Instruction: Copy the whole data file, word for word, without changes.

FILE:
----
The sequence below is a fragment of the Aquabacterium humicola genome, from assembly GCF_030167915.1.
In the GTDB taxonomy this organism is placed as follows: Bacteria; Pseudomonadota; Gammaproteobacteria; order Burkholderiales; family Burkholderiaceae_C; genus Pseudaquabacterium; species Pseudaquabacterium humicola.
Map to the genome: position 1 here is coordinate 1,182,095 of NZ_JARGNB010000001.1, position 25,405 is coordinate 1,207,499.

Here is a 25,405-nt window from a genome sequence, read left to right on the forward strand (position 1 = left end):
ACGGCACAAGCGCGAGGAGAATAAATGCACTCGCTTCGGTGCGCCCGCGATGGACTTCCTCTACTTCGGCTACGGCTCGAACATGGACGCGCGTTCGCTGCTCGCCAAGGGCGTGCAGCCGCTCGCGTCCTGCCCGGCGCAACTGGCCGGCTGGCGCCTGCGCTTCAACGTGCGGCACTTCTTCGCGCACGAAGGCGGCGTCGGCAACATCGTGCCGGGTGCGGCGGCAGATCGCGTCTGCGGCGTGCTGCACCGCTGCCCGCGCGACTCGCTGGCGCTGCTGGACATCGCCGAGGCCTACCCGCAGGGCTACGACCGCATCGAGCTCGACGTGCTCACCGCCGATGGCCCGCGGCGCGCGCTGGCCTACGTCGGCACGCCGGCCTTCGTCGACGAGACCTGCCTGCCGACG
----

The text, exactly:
The sequence below is a fragment of the Aquabacterium humicola genome, from assembly GCF_030167915.1.
In the GTDB taxonomy this organism is placed as follows: Bacteria; Pseudomonadota; Gammaproteobacteria; order Burkholderiales; family Burkholderiaceae_C; genus Pseudaquabacterium; species Pseudaquabacterium humicola.
Map to the genome: position 1 here is coordinate 1,182,095 of NZ_JARGNB010000001.1, position 25,405 is coordinate 1,207,499.

Here is a 25,405-nt window from a genome sequence, read left to right on the forward strand (position 1 = left end):
ACGGCACAAGCGCGAGGAGAATAAATGCACTCGCTTCGGTGCGCCCGCGATGGACTTCCTCTACTTCGGCTACGGCTCGAACATGGACGCGCGTTCGCTGCTCGCCAAGGGCGTGCAGCCGCTCGCGTCCTGCCCGGCGCAACTGGCCGGCTGGCGCCTGCGCTTCAACGTGCGGCACTTCTTCGCGCACGAAGGCGGCGTCGGCAACATCGTGCCGGGTGCGGCGGCAGATCGCGTCTGCGGCGTGCTGCACCGCTGCCCGCGCGACTCGCTGGCGCTGCTGGACATCGCCGAGGCCTACCCGCAGGGCTACGACCGCATCGAGCTCGACGTGCTCACCGCCGATGGCCCGCGGCGCGCGCTGGCCTACGTCGGCACGCCGGCCTTCGTCGACGAGACCTGCCTGCCGACG